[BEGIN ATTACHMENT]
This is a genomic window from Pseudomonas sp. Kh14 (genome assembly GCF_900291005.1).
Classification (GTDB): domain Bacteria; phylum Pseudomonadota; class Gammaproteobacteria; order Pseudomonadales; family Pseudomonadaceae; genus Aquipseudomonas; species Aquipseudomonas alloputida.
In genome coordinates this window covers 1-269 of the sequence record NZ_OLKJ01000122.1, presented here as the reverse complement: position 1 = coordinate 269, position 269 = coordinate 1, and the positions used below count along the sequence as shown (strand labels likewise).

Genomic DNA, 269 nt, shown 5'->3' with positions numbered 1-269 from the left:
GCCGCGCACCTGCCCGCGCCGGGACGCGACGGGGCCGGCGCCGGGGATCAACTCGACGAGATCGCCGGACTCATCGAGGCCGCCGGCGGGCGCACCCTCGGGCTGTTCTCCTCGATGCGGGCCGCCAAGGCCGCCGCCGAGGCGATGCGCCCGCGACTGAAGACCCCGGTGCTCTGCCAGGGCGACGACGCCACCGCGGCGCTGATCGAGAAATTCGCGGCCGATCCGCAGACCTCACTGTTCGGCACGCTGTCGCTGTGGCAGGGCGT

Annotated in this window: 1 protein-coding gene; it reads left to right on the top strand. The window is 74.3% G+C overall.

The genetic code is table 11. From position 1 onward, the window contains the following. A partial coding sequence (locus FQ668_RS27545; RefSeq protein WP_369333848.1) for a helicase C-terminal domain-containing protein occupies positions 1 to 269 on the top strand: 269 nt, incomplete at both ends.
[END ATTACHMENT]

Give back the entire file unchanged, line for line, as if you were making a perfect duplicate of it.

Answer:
This is a genomic window from Pseudomonas sp. Kh14 (genome assembly GCF_900291005.1).
Classification (GTDB): domain Bacteria; phylum Pseudomonadota; class Gammaproteobacteria; order Pseudomonadales; family Pseudomonadaceae; genus Aquipseudomonas; species Aquipseudomonas alloputida.
In genome coordinates this window covers 1-269 of the sequence record NZ_OLKJ01000122.1, presented here as the reverse complement: position 1 = coordinate 269, position 269 = coordinate 1, and the positions used below count along the sequence as shown (strand labels likewise).

Genomic DNA, 269 nt, shown 5'->3' with positions numbered 1-269 from the left:
GCCGCGCACCTGCCCGCGCCGGGACGCGACGGGGCCGGCGCCGGGGATCAACTCGACGAGATCGCCGGACTCATCGAGGCCGCCGGCGGGCGCACCCTCGGGCTGTTCTCCTCGATGCGGGCCGCCAAGGCCGCCGCCGAGGCGATGCGCCCGCGACTGAAGACCCCGGTGCTCTGCCAGGGCGACGACGCCACCGCGGCGCTGATCGAGAAATTCGCGGCCGATCCGCAGACCTCACTGTTCGGCACGCTGTCGCTGTGGCAGGGCGT

Annotated in this window: 1 protein-coding gene; it reads left to right on the top strand. The window is 74.3% G+C overall.

The genetic code is table 11. From position 1 onward, the window contains the following. A partial coding sequence (locus FQ668_RS27545; RefSeq protein WP_369333848.1) for a helicase C-terminal domain-containing protein occupies positions 1 to 269 on the top strand: 269 nt, incomplete at both ends.